In fact, something significant seems to be happening in business intelligence. There is “a transformational change going on,” Network Computing’s “The State of Business Intelligence” states: “Next-generation BI promises speedier, automated decision-making, thanks to affordable computing and storage platforms and advances in business activity monitoring.” It promises “simplicity, universal access, real-time insight, collaboration, operational intelligence, connected services and a level of information abstraction that supports far greater agility and speed of analysis,” according to Intelligent Enterprise.
The next era of BI goes far beyond only data and reporting, extending beyond the organization’s boundaries, becoming proactive and operational, integrated with business processes, Intelligent Enterprise proposes.
The catalyst for this shift, or transformation, is the need to move analytical intelligence into operations and to shrink the gap between analysis and action. Typically, BI has been a disconnected activity, with users unable to traverse the big gap between information and action.
“Many organizations have realized that their investments in BI have not been viewed as important when compared to annual IT investments overall,” notes Mark Smith at the Intelligent Enterprise Weblog.
Although this is beginning to change and CIOs rank it as important, BI spend has not yet reached significant levels. For BI to become pervasive, it must provide simple, personal analytical tools on an as-needed basis with a minimal footprint and cost.
Major challenges to more widespread adoption include software/implementation complexity and unclear ROI. These are non-trivial challenges from both a technical and business perspective.
BI tools may be improving, but technology is only part of the story. To succeed, says Intelligent Enterprise, “you must develop measures, set a strategy, manage effectively, ensure executive support, choose the right tools, standardize on a platform and align the BI strategy with business.” The following are Intelligent Enterprise’s “Seven Pillars of BI Success”:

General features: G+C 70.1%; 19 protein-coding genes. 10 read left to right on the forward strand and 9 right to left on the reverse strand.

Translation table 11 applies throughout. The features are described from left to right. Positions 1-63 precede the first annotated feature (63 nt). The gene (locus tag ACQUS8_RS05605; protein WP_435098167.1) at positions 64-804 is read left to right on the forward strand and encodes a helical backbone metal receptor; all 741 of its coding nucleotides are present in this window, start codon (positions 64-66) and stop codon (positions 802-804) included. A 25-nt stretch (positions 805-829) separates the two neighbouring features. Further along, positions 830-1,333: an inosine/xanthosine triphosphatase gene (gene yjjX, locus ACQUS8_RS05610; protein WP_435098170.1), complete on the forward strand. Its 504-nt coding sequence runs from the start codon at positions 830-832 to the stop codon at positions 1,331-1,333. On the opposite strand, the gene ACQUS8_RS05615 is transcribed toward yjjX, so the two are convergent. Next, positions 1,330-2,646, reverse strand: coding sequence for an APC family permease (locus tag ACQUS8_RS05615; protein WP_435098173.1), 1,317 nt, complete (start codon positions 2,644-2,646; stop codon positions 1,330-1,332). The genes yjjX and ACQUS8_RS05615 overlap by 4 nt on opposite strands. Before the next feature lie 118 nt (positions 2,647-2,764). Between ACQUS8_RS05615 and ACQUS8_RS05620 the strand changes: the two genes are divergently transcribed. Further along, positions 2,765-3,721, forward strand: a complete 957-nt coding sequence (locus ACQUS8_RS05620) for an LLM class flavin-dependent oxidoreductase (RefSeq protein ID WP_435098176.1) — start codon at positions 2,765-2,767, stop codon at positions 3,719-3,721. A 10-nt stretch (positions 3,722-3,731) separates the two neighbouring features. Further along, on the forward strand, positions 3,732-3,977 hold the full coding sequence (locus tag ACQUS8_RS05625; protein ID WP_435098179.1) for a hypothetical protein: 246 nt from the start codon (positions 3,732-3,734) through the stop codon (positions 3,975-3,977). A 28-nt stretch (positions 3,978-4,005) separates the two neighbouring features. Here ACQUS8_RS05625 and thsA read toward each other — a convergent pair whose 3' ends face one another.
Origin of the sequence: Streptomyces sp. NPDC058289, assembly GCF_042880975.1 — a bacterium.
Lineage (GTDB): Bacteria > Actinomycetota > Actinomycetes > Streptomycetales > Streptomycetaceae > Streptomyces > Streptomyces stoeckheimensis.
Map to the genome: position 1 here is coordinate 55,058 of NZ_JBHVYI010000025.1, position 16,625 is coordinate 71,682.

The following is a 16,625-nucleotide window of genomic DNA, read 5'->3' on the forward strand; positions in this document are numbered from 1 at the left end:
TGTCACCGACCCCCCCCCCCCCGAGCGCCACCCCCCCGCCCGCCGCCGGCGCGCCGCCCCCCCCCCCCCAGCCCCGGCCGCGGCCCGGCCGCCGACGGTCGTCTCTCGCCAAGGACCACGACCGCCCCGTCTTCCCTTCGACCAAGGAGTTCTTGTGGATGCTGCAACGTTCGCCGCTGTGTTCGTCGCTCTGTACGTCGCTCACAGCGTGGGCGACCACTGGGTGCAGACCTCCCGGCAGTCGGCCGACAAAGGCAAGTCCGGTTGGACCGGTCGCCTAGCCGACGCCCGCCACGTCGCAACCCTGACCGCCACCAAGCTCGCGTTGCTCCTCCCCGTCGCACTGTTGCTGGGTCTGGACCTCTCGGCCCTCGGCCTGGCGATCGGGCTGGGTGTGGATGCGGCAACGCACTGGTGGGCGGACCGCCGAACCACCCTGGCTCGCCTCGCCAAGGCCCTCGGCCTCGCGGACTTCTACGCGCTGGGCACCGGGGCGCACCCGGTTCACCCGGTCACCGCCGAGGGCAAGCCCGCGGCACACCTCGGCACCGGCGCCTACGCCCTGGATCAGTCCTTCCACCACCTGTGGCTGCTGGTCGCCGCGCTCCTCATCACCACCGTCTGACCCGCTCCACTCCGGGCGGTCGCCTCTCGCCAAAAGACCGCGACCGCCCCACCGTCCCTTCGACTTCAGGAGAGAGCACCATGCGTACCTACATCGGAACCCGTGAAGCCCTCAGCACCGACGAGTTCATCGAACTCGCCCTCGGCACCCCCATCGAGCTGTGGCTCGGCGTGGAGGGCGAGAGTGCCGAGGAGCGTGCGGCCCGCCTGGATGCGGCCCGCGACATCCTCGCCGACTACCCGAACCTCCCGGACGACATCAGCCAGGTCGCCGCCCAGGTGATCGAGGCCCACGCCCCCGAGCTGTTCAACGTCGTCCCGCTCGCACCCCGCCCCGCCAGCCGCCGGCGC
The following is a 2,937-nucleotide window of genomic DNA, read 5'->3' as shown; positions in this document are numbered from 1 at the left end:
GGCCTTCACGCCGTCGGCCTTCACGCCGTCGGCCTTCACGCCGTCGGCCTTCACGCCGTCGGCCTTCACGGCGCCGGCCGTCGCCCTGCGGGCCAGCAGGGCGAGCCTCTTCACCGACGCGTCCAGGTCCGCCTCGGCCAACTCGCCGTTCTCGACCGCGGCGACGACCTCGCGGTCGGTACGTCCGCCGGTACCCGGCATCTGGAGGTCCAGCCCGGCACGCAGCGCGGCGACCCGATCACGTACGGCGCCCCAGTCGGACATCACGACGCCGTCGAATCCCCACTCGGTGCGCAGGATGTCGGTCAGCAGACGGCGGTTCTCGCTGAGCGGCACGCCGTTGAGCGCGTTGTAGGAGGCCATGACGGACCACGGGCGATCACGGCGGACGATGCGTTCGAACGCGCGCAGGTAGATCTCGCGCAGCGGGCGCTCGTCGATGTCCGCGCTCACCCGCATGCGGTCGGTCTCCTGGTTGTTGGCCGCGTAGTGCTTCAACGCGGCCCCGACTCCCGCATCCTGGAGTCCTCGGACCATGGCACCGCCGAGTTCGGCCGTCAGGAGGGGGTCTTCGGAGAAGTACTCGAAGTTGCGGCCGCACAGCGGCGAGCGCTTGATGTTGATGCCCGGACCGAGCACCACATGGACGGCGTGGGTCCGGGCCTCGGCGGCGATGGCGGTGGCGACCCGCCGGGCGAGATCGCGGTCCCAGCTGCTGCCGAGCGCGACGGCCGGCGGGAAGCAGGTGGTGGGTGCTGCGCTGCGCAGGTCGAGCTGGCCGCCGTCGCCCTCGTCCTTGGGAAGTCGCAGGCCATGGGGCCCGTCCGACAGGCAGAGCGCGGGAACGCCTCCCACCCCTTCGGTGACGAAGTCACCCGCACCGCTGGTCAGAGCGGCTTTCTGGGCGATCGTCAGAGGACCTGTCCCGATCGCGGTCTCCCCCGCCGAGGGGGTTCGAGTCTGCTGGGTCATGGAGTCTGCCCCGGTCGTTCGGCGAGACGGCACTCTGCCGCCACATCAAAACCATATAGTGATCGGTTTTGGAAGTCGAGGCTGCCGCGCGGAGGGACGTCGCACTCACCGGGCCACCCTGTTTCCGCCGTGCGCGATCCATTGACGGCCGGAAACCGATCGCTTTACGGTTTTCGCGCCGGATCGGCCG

“If deploying modern tools to ensure optimal business performance is one of your priorities,” writes Smith at the Intelligent Enterprise Weblog, “ensure that your organization has a comprehensive strategy for BI that includes making your operations more intelligent putting in place the right set of tools to make this happen.”
Recent findings seem to indicate that although everybody is talking about BI, not everybody is seizing the opportunity — or are failing to succeed at it — at least to the extent expected.
At its inaugural BI Conference in Seattle earlier this month, Microsoft touted its “BI for everyone” message, vowing a “ten-fold” increase in BI adoption.” Also this month, Business Objects proclaimed BI for “all individuals” in introducing new products.
Yet only one in four respondents to the InformationWeek survey said their companies provide BI tools to more than a quarter of employees, the same level as in the prior year’s survey.
To Intelligent Enterprise, it seems more like a natural evolution, not quite happening in a smooth, continuous fashion.
The Enterprise Value of Plant floor Visibility: Empowering Executive Decision Makers
by Mehul Shah and Matthew Littlefield
Aberdeen Group, March 2007
There is no Execution without Integration: MES Adoption Drives Performance
by Mehul Shah and Matthew Littlefield
Aberdeen Group, March 2007
Many Companies Plan To Increase BI Spending
by Mary Hayes Weier and Lisa Smith
InformationWeek, March 17, 2007
The State of Business Intelligence
by David Stodder
Network Computing, March 29, 2007
Business Intelligence 2.0: Simpler, More Accessible, Inevitable
by Neil Raden
Intelligent Enterprise, Feb. 1, 2007
Do You Have Business Intelligence?
by Mark Smith
Intelligent Enterprise Weblog, May 1, 2007
The Seven Pillars of BI Success
by Cindi Howson
Intelligent Enterprise, Sept. 1, 2006
Microsoft Vows Ten-Fold Increase in BI Adoption
by Doug Henschen
Intelligent Enterprise, May 10, 2007
Analyze This: How Many Employees Really Need Business Intelligence Tools?
by Mary Hayes Weier
Intelligent Enterprise, May 5, 2007
Six Steps Toward Spreading BI
by Rajan Chandras
Intelligent Enterprise Weblog, May 3, 2007